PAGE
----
While technically you are not seeing red, conjunctivitis is a very common eye infection. Known better as pink eye or red eye, this condition is easily treated, as long as it is diagnosed properly. There are a number of types of conjunctivitis, making it important that you seek medical attention before attempting to treat it on your own.
Conjunctivitis can be extremely contagious. If you think you have pink eye, schedule an appointment immediately.
Conjunctivitis, simply put, is an infection of the conjunctiva. The conjunctiva is the mucus membrane that covers the surface of your eyeball and the inside of your eyelid. When this becomes inflamed you experience watery, itchy, burning, red eyes that are sensitive to light. In some cases, there may be a yellowish discharge or you awaken with eyes “glued” shut.
There are three distinct types of conjunctivitis, each with their own course of treatment.
Bacterial conjunctivitis: This is the most traditional variation of red eye. It is spread through bacteria, making it extremely contagious. Children easily spread it throughout their classrooms via hand-to-eye contact. It usually appears in one eye but can easily spread to the other eye. It is important to stay away from others when you have this form of pink eye.
Viral conjunctivitis: Just like the common cold, tonsillitis, and cold sores, this form of red eye is caused by a virus. Because of its viral nature, it is likely you will experience swollen lymph nodes by the ears or under the jaw. Just like it’s bacterial cousin, this form is highly contagious and can spread like wildfire from one eye to the other, throughout the household, and into the classroom. It is important to stay home with a viral red eye.
Allergic conjunctivitis: As with any allergic reaction, this type of red eye is caused by a benign outside stimulus that your body has identified as harmful. It could be pet dander, pollen, dust, or anything that causes you to have an allergic reaction.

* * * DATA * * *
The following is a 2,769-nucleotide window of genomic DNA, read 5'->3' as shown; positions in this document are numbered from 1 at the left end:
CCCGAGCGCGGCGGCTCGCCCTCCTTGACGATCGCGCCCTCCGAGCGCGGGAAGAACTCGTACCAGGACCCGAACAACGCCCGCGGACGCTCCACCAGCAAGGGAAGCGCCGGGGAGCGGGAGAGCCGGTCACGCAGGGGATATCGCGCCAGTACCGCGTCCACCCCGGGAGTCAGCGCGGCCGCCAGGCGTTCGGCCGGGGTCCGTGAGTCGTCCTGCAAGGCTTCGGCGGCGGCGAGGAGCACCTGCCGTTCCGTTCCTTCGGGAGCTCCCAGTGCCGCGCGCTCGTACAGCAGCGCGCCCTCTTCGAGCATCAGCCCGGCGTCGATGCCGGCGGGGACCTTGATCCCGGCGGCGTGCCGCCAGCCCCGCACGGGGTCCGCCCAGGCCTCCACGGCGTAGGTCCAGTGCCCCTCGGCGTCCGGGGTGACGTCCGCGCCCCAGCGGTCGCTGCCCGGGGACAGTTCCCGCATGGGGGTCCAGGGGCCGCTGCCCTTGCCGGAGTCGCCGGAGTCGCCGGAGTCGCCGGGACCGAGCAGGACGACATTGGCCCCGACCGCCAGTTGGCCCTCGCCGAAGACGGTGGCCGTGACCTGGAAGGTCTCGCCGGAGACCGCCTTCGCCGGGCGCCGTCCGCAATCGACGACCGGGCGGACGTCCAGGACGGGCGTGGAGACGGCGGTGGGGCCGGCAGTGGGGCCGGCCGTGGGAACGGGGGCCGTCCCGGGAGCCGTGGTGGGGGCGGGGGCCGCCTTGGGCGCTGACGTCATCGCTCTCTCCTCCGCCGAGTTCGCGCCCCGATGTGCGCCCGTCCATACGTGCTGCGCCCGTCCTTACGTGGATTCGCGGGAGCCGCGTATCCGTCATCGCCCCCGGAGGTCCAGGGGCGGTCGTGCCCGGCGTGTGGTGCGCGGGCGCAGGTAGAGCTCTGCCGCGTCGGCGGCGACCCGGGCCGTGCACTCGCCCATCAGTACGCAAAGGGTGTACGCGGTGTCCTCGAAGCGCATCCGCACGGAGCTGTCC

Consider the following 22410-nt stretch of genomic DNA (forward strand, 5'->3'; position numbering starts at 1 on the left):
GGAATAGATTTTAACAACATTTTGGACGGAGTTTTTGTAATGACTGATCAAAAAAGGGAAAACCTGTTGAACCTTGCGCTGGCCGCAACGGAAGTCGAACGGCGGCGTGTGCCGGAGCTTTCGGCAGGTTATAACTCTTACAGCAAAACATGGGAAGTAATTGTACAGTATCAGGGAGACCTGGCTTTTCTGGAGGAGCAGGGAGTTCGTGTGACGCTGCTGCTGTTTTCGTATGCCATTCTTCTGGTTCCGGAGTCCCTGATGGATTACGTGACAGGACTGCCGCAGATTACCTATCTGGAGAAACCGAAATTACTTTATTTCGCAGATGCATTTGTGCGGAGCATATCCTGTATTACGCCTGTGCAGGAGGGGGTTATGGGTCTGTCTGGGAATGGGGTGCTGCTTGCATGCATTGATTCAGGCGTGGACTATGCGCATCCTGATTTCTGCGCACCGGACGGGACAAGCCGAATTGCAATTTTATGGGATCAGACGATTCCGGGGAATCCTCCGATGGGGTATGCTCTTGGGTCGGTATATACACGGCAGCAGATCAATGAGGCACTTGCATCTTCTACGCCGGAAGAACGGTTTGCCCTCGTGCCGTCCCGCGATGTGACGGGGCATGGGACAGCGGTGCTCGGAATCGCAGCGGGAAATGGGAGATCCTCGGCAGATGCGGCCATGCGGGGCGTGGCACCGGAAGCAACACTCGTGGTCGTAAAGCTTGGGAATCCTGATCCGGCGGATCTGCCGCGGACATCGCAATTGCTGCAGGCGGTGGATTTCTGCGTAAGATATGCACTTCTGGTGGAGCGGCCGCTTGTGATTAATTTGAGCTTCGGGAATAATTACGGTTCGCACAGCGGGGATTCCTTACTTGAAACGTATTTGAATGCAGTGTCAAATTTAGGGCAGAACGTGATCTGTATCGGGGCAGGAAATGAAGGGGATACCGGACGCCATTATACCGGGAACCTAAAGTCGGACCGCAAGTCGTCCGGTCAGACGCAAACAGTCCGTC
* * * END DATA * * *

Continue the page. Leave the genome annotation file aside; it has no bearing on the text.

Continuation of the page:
The treatment for conjunctivitis depends heavily on the type of red eye you are dealing with. A doctor or optometrist can ascertain whether it is bacterial, viral, or allergic and suggest/prescribe an appropriate course of action.
There are three distinct types of conjunctivitis treatments.
Bacterial treatment: The silver lining on this form of pink eye is that it can be treated with antibiotics. Typically prescribed in the form of eye drops, ensure that you take the drops as directed to sufficiently fight the bacteria. Dispose of any makeup or eye products and wash any blankets or sheets you used while contagious.
Viral treatment: As with other viral infections, this should clear up on its own in a matter of weeks. However, it is still important to seek a diagnosis, as a wrong guess could leave your body attempting to fight bacterial conjunctivitis on its own. Wash all the blankets and dispose of any makeup that may have come into contact with your eyes.
Allergic treatment: Since this type of inflammation is caused by an allergic reaction, the treatment usually involves oral or ocular antihistamines. The allergen should be removed if possible (such as in the case of pet dander or dust), or you should remove yourself from an allergic situation (like pollen or grass). For environmental allergens that cannot be avoided, it may be useful to have antihistamines on hand for flare-ups.
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